Thursday, September 14, 2017

Casanova: The Seduction of Europe

Kimbell Art Museum, Fort Worth
August 27–December 31, 2017

Fine Arts Museum of San Francisco  
February 10, 2018May 28, 2018

Museum of Fine Arts, Boston
July 1–October 8, 2018

  • Giovanni Domenico Tiepolo  The Charlatan 

Casanova: The Seduction of Europe explores the 18th century across Europe through the eyes of one of its most colorful characters, Giacomo Casanova (1725–1798 ). Renowned in modern times for his amorous pursuits, Casanova lived not only in Italy, but in France and England, and his travels took him to the Ottoman Empire and to meet Catherine the Great in Saint Petersburg. Bringing together paintings, sculpture, works on paper, furnishings, porcelains, silver and period costume, Casanova will bring this world to life.

Notorious today for his amorous pursuits, Giacomo Casanova (1725–98) was esteemed by his contemporaries as a charming conversationalist, expert on many topics, and an international man of letters. He traveled widely throughout the continent, with extended sojourns in his native Venice, Paris, London, and much of Eastern Europe, mingling with royalty, popes and luminaries such as Voltaire and Benjamin Franklin along the way. His travels took him to the Ottoman Empire and to meet Catherine the Great in Saint Petersburg.

This exhibition combines more than 250 paintings, sculptures, works on paper, decorative arts objects, period costumes and musical instruments drawn from European and American museums and private collections to illustrate the splendor of 18th-century Europe. Structured by the chronology and geography of Casanova’s life, the exhibition addresses such themes as travel; courtship and seduction; theatre and identity; and the pleasures of dining.

The visual riches Casanova would have encountered are evoked by masterpieces by

Canaletto (1697–1768),

François Boucher (1703–70),

Jean-Honoré Fragonard (1732–1806),

Jean-Antoine Houdon (1741–1828), William Hogarth (1697–1764) and others. 

Of special note are three tableaux, illustrating, respectively, a visit to a convent in Venice, a morning toilette in Paris, and a dissipated night of cards in London—scenes composed of mannequins in 18th-century costumes amid period furniture. Thematic threads running through the exhibition include travel; courtship and seduction; theater and identity; and the pleasures of dining.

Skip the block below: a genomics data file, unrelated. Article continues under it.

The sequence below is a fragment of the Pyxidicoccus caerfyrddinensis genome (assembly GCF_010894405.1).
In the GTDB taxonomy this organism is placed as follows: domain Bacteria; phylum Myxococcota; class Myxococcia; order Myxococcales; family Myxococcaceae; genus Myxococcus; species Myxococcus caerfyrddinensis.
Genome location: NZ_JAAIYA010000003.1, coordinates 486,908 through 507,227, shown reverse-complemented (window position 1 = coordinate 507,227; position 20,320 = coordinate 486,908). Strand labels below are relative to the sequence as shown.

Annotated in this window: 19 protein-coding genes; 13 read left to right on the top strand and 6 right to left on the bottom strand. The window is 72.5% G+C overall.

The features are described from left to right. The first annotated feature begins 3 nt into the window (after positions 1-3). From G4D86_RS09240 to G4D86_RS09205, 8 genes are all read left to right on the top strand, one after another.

This exhibition is organized by the Kimbell Art Museum, the Fine Arts Museums of San Francisco and the Museum of Fine Arts, Boston.


Casanova: The Seduction of Europe is accompanied by an illustrated catalogue produced by MFA Publications.

In eighteenth-century Europe, while the old order reveled in the luxurious excesses of the Rococo style and the Enlightenment sowed the seeds of revolution, the shape-shifting libertine Giacomo Casanova seduced his way across the Continent. Although notorious for the scores of amorous conquests he recorded in his remarkably frank memoirs, Casanova was just as practiced at charming his way into the most elite social circles, through an inimitable mix of literary ambition, improvisational genius, and outright fraud. In his travels across Europe and through every level of society from the theatrical demimonde to royal courts, he was also seduced by the visual splendors he encountered.

This volume accompanies the first major art exhibition outside Europe to lavishly recreate Casanova’s visual world, from his birthplace of Venice, city of masquerades, to the cultural capitals of Paris and London and the outposts of Eastern Europe. Summoning up the people he met and the cityscapes, highways, salons, theaters, masked balls, boudoirs, gambling halls, and dining rooms he frequented, it provides a survey of important works of eighteenth-century European art by masters such as Canaletto, Fragonard, Boucher, Houdon, and Hogarth, along with exquisite decorative arts objects.

Twelve essays by prominent scholars illuminate multiple facets of Casanova’s world as reflected in the arts of his time, providing a fascinating grand tour of Europe conducted by a quintessential figure of the eighteenth century as well as a splendid visual display of the spirit of the age.